Skip to main content
Python Software Foundation 20th Year Anniversary Fundraiser  Donate today!

Python package for cosimulation of multi-energy systems

Project description


Compatible with Python 3.6 and above. Documentation available here.

What is energysim?

energysim is a python based cosimulation tool designed to simplify multi-energy cosimulations. The tool was initially called FMUWorld, since it focussed exclusively on combining models developed and packaged as Functional Mockup Units (FMUs). However, it has since been majorly updated to become a more generalisable cosimulation tool to include a more variety of energy system simulators.

The idea behind development of energysim is to simplify cosimulation to focus on the high-level applications, such as energy system planning, evaluation of control strategies, etc., rather than low-level cosimulation tasks such as message exchange, time progression coordination, etc.

Currently, energysim allows users to combine:

  1. Dynamic models packaged as Functional Mockup Units.
  2. Pandapower networks packaged as pickle files.
  3. PyPSA models (still under testing) as Excel files.
  4. User-defined external simulators interfaced with .py functions.
  5. CSV data files


energysim can be installed with pip using:

pip install energysim


energysim requires the following packages to work:

  1. FMPy
  2. Pandapower
  3. PyPSA
  4. NumPy
  5. Pandas
  6. Matplotlib
  7. NetworkX
  8. tqdm
  9. PyTables


energysim cosimulation is designed for an easy-plug-and-play approach. The main component is the world() object. This is the “playground” where all simulators, and connections are added and the options for simulation are specified. world() can be imported by implementing:

from energysim import world


Once world is imported, it can be initialized with basic simulation parameters using:

my_world = world(start_time=0, stop_time=1000, logging=True, t_macro=60)

world accepts the following parameters :

  • start_time : simulation start time (0 by default).
  • stop_time : simulation end time (1000 by default).
  • logging : Flag to toggle update on simulation progress (True by default).
  • t_macro : Time steps at which information between simulators needs to be exchanged. (60 by default).

Adding Simulators

After initializing the world cosimulation object, simulators can be added to the world using the add_simulator() method:

my_world.add_simulator(sim_type='fmu', sim_name='FMU1',
sim_loc=/path/to/sim, inputs=['v1', 'v2'], outputs=['var1','var2'], step_size=1)


  • sim_type : ‘fmu’, ‘powerflow’, ‘csv’, ‘external’
  • sim_name : Unique simulator name.
  • sim_loc : A raw string address of simulator location.
  • outputs : Variables that need to be recorded from the simulator during simulation.
  • inputs : Input variables to the simulator.
  • step_size : Internal step size for simulator (1e-3 by default).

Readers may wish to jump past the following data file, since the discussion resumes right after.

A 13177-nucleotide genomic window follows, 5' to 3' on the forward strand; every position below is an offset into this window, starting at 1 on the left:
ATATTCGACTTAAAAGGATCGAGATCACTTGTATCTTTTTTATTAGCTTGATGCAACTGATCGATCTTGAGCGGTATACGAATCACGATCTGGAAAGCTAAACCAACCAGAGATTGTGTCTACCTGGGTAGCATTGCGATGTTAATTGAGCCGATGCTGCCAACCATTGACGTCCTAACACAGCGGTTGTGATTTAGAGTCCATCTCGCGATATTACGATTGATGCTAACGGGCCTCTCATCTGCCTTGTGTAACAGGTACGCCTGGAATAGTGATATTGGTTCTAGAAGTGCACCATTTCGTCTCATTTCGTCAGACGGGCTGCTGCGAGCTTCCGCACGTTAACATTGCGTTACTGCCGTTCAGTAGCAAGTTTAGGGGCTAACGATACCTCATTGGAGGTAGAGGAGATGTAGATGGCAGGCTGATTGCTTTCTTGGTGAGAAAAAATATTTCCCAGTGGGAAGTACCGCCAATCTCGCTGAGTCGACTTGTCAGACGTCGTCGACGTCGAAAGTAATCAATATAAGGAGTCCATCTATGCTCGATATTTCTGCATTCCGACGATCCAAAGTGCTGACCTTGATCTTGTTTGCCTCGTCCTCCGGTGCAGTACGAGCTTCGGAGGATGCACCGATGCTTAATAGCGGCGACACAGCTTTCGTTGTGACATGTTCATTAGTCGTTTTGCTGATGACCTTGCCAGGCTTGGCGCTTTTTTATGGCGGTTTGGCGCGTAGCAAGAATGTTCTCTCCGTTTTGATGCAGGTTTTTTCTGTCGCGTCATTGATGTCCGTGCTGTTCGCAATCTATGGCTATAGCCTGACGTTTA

Please see documentation on add_simulator to properly add simulators to energysim. The values to simulator input are kept constant for the duration between two macro time steps.

Connections between simulators

Once all the required simulators are added, the connections between them can be specified with a dictionary as follows

connections = {'sim1.output_variable1' : 'sim2.input_variable1',
   'sim3.output_variable2' : 'sim4.input_variable2',
   'sim1.output_variable3' : 'sim2.input_variable3',}

This dictionary can be passed onto the world object:


Initializing simulator variables

Initialization is important to start-up simulator in a cosimulation. If the simulators are not internally initialized, or of users want to use different initial conditions for the simulators, it can easily be done in energysim. To provide initial values to the simulators, an init dictionary can be specified and given to the world object

initializations = {'sim_name1' : (['sim_variables'], [values]),
                   'sim_name2' : (['sim_variables'], [values])}
options = {'init' : initializations}

Executing simulation

The simulate() function can be called to simulate the world. This returns a dictionary with simulator name as keys and the results of the simulator as pandas dataframe. pbar can be used to toggle the progress bar for the simulation:


Extracting Results

Results can be extracted by calling results() function on my_world object. Additionally, to_csv flag can be toggled to export results to csv files. If False, the function returns a dictionary object with each simulators’ results as pandas dataframe.

results = my_world.results(to_csv=True)

More information is provided on the documentation page.

## Citing Please cite the following paper if you use energysim: Gusain, D, Cvetković, M & Palensky, P 2019, Energy flexibility analysis using FMUWorld. in 2019 IEEE Milan PowerTech., 8810433, IEEE, 2019 IEEE Milan PowerTech, PowerTech 2019, Milan, Italy, 23/06/19.

Project details

Download files

Download the file for your platform. If you're not sure which to choose, learn more about installing packages.

Files for energysim, version 2.1.5
Filename, size File type Python version Upload date Hashes
Filename, size energysim-2.1.5.tar.gz (21.9 kB) File type Source Python version None Upload date Hashes View

Supported by

AWS AWS Cloud computing Datadog Datadog Monitoring DigiCert DigiCert EV certificate Facebook / Instagram Facebook / Instagram PSF Sponsor Fastly Fastly CDN Google Google Object Storage and Download Analytics Microsoft Microsoft PSF Sponsor Pingdom Pingdom Monitoring Salesforce Salesforce PSF Sponsor Sentry Sentry Error logging StatusPage StatusPage Status page